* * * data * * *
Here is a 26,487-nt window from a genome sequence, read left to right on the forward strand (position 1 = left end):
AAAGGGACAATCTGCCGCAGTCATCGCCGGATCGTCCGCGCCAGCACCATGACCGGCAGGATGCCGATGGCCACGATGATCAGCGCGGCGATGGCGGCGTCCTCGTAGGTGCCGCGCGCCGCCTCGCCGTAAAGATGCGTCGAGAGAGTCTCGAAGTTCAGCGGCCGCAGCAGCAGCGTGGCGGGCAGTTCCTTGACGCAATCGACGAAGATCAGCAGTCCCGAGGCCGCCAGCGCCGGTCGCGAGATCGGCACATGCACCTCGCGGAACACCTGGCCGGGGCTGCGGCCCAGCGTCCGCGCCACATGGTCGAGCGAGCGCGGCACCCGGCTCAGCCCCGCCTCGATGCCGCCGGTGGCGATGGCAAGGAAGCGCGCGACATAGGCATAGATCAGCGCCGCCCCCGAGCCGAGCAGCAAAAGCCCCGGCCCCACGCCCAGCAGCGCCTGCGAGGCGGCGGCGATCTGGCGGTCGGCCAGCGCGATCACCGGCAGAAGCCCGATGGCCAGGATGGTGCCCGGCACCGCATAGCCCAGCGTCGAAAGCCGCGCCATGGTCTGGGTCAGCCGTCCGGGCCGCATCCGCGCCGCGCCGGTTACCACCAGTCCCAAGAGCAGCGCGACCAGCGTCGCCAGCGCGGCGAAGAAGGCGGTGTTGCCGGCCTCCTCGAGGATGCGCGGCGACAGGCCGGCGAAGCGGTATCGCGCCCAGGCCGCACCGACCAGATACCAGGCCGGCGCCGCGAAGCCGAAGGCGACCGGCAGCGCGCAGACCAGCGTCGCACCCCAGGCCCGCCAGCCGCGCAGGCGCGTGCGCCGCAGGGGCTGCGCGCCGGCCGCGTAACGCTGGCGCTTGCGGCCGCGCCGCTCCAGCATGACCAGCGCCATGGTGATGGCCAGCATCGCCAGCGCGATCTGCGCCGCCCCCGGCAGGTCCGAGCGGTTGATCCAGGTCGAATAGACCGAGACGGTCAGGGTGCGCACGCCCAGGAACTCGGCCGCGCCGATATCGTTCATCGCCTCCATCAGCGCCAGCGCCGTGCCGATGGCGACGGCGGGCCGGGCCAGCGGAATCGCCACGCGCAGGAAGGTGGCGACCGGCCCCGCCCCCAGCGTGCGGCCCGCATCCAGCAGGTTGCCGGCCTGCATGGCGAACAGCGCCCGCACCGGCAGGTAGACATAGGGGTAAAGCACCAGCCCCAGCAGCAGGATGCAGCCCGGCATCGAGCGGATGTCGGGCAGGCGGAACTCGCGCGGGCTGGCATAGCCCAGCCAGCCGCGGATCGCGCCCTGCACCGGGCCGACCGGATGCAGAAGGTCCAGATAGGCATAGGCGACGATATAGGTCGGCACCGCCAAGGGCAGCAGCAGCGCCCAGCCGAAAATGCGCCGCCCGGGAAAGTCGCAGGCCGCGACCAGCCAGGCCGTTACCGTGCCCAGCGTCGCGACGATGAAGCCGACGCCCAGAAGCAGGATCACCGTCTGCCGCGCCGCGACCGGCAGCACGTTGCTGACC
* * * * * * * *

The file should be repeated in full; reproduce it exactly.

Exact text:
Here is a 26,487-nt window from a genome sequence, read left to right on the forward strand (position 1 = left end):
AAAGGGACAATCTGCCGCAGTCATCGCCGGATCGTCCGCGCCAGCACCATGACCGGCAGGATGCCGATGGCCACGATGATCAGCGCGGCGATGGCGGCGTCCTCGTAGGTGCCGCGCGCCGCCTCGCCGTAAAGATGCGTCGAGAGAGTCTCGAAGTTCAGCGGCCGCAGCAGCAGCGTGGCGGGCAGTTCCTTGACGCAATCGACGAAGATCAGCAGTCCCGAGGCCGCCAGCGCCGGTCGCGAGATCGGCACATGCACCTCGCGGAACACCTGGCCGGGGCTGCGGCCCAGCGTCCGCGCCACATGGTCGAGCGAGCGCGGCACCCGGCTCAGCCCCGCCTCGATGCCGCCGGTGGCGATGGCAAGGAAGCGCGCGACATAGGCATAGATCAGCGCCGCCCCCGAGCCGAGCAGCAAAAGCCCCGGCCCCACGCCCAGCAGCGCCTGCGAGGCGGCGGCGATCTGGCGGTCGGCCAGCGCGATCACCGGCAGAAGCCCGATGGCCAGGATGGTGCCCGGCACCGCATAGCCCAGCGTCGAAAGCCGCGCCATGGTCTGGGTCAGCCGTCCGGGCCGCATCCGCGCCGCGCCGGTTACCACCAGTCCCAAGAGCAGCGCGACCAGCGTCGCCAGCGCGGCGAAGAAGGCGGTGTTGCCGGCCTCCTCGAGGATGCGCGGCGACAGGCCGGCGAAGCGGTATCGCGCCCAGGCCGCACCGACCAGATACCAGGCCGGCGCCGCGAAGCCGAAGGCGACCGGCAGCGCGCAGACCAGCGTCGCACCCCAGGCCCGCCAGCCGCGCAGGCGCGTGCGCCGCAGGGGCTGCGCGCCGGCCGCGTAACGCTGGCGCTTGCGGCCGCGCCGCTCCAGCATGACCAGCGCCATGGTGATGGCCAGCATCGCCAGCGCGATCTGCGCCGCCCCCGGCAGGTCCGAGCGGTTGATCCAGGTCGAATAGACCGAGACGGTCAGGGTGCGCACGCCCAGGAACTCGGCCGCGCCGATATCGTTCATCGCCTCCATCAGCGCCAGCGCCGTGCCGATGGCGACGGCGGGCCGGGCCAGCGGAATCGCCACGCGCAGGAAGGTGGCGACCGGCCCCGCCCCCAGCGTGCGGCCCGCATCCAGCAGGTTGCCGGCCTGCATGGCGAACAGCGCCCGCACCGGCAGGTAGACATAGGGGTAAAGCACCAGCCCCAGCAGCAGGATGCAGCCCGGCATCGAGCGGATGTCGGGCAGGCGGAACTCGCGCGGGCTGGCATAGCCCAGCCAGCCGCGGATCGCGCCCTGCACCGGGCCGACCGGATGCAGAAGGTCCAGATAGGCATAGGCGACGATATAGGTCGGCACCGCCAAGGGCAGCAGCAGCGCCCAGCCGAAAATGCGCCGCCCGGGAAAGTCGCAGGCCGCGACCAGCCAGGCCGTTACCGTGCCCAGCGTCGCGACGATGAAGCCGACGCCCAGAAGCAGGATCACCGTCTGCCGCGCCGCGACCGGCAGCACGTTGCTGACC